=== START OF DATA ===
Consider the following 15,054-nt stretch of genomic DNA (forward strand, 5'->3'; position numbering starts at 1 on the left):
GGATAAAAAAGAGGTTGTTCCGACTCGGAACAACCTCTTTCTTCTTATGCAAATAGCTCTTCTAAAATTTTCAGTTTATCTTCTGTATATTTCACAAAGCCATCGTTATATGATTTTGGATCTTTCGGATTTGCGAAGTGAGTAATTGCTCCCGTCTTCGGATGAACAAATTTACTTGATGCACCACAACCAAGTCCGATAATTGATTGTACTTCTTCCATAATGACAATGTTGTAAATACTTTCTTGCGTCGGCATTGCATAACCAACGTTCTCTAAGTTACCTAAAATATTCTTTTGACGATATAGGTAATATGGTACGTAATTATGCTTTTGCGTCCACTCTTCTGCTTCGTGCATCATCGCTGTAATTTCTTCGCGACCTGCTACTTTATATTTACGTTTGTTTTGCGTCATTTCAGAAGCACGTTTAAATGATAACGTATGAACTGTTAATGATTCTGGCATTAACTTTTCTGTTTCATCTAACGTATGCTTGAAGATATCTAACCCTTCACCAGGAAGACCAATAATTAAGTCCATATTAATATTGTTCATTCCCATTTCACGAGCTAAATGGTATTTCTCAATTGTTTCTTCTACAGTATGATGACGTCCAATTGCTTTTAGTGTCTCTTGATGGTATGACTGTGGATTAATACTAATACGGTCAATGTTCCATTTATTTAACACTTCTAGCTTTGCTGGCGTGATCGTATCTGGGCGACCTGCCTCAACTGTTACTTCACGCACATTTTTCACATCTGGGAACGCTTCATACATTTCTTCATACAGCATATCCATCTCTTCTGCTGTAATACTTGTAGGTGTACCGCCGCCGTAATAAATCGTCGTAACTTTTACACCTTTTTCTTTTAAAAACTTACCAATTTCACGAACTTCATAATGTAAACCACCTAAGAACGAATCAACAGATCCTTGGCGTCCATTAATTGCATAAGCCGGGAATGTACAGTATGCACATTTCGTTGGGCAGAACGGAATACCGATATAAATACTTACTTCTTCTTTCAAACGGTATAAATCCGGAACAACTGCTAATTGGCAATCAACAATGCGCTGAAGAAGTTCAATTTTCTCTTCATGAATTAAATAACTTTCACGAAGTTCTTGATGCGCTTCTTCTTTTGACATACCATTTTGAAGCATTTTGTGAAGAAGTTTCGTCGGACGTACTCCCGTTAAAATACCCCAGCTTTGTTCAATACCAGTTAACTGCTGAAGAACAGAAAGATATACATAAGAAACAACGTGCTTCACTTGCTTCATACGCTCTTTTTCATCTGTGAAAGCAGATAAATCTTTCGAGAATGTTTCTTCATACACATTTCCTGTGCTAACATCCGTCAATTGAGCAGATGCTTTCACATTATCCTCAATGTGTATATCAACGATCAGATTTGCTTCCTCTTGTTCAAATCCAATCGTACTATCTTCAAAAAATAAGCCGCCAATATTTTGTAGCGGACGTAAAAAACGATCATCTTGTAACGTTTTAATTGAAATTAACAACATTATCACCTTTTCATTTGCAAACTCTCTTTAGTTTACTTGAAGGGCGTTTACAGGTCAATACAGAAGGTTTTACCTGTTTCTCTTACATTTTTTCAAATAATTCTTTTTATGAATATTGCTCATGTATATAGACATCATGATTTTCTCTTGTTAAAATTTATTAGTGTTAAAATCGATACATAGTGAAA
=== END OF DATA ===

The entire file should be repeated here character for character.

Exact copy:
Consider the following 15,054-nt stretch of genomic DNA (forward strand, 5'->3'; position numbering starts at 1 on the left):
GGATAAAAAAGAGGTTGTTCCGACTCGGAACAACCTCTTTCTTCTTATGCAAATAGCTCTTCTAAAATTTTCAGTTTATCTTCTGTATATTTCACAAAGCCATCGTTATATGATTTTGGATCTTTCGGATTTGCGAAGTGAGTAATTGCTCCCGTCTTCGGATGAACAAATTTACTTGATGCACCACAACCAAGTCCGATAATTGATTGTACTTCTTCCATAATGACAATGTTGTAAATACTTTCTTGCGTCGGCATTGCATAACCAACGTTCTCTAAGTTACCTAAAATATTCTTTTGACGATATAGGTAATATGGTACGTAATTATGCTTTTGCGTCCACTCTTCTGCTTCGTGCATCATCGCTGTAATTTCTTCGCGACCTGCTACTTTATATTTACGTTTGTTTTGCGTCATTTCAGAAGCACGTTTAAATGATAACGTATGAACTGTTAATGATTCTGGCATTAACTTTTCTGTTTCATCTAACGTATGCTTGAAGATATCTAACCCTTCACCAGGAAGACCAATAATTAAGTCCATATTAATATTGTTCATTCCCATTTCACGAGCTAAATGGTATTTCTCAATTGTTTCTTCTACAGTATGATGACGTCCAATTGCTTTTAGTGTCTCTTGATGGTATGACTGTGGATTAATACTAATACGGTCAATGTTCCATTTATTTAACACTTCTAGCTTTGCTGGCGTGATCGTATCTGGGCGACCTGCCTCAACTGTTACTTCACGCACATTTTTCACATCTGGGAACGCTTCATACATTTCTTCATACAGCATATCCATCTCTTCTGCTGTAATACTTGTAGGTGTACCGCCGCCGTAATAAATCGTCGTAACTTTTACACCTTTTTCTTTTAAAAACTTACCAATTTCACGAACTTCATAATGTAAACCACCTAAGAACGAATCAACAGATCCTTGGCGTCCATTAATTGCATAAGCCGGGAATGTACAGTATGCACATTTCGTTGGGCAGAACGGAATACCGATATAAATACTTACTTCTTCTTTCAAACGGTATAAATCCGGAACAACTGCTAATTGGCAATCAACAATGCGCTGAAGAAGTTCAATTTTCTCTTCATGAATTAAATAACTTTCACGAAGTTCTTGATGCGCTTCTTCTTTTGACATACCATTTTGAAGCATTTTGTGAAGAAGTTTCGTCGGACGTACTCCCGTTAAAATACCCCAGCTTTGTTCAATACCAGTTAACTGCTGAAGAACAGAAAGATATACATAAGAAACAACGTGCTTCACTTGCTTCATACGCTCTTTTTCATCTGTGAAAGCAGATAAATCTTTCGAGAATGTTTCTTCATACACATTTCCTGTGCTAACATCCGTCAATTGAGCAGATGCTTTCACATTATCCTCAATGTGTATATCAACGATCAGATTTGCTTCCTCTTGTTCAAATCCAATCGTACTATCTTCAAAAAATAAGCCGCCAATATTTTGTAGCGGACGTAAAAAACGATCATCTTGTAACGTTTTAATTGAAATTAACAACATTATCACCTTTTCATTTGCAAACTCTCTTTAGTTTACTTGAAGGGCGTTTACAGGTCAATACAGAAGGTTTTACCTGTTTCTCTTACATTTTTTCAAATAATTCTTTTTATGAATATTGCTCATGTATATAGACATCATGATTTTCTCTTGTTAAAATTTATTAGTGTTAAAATCGATACATAGTGAAA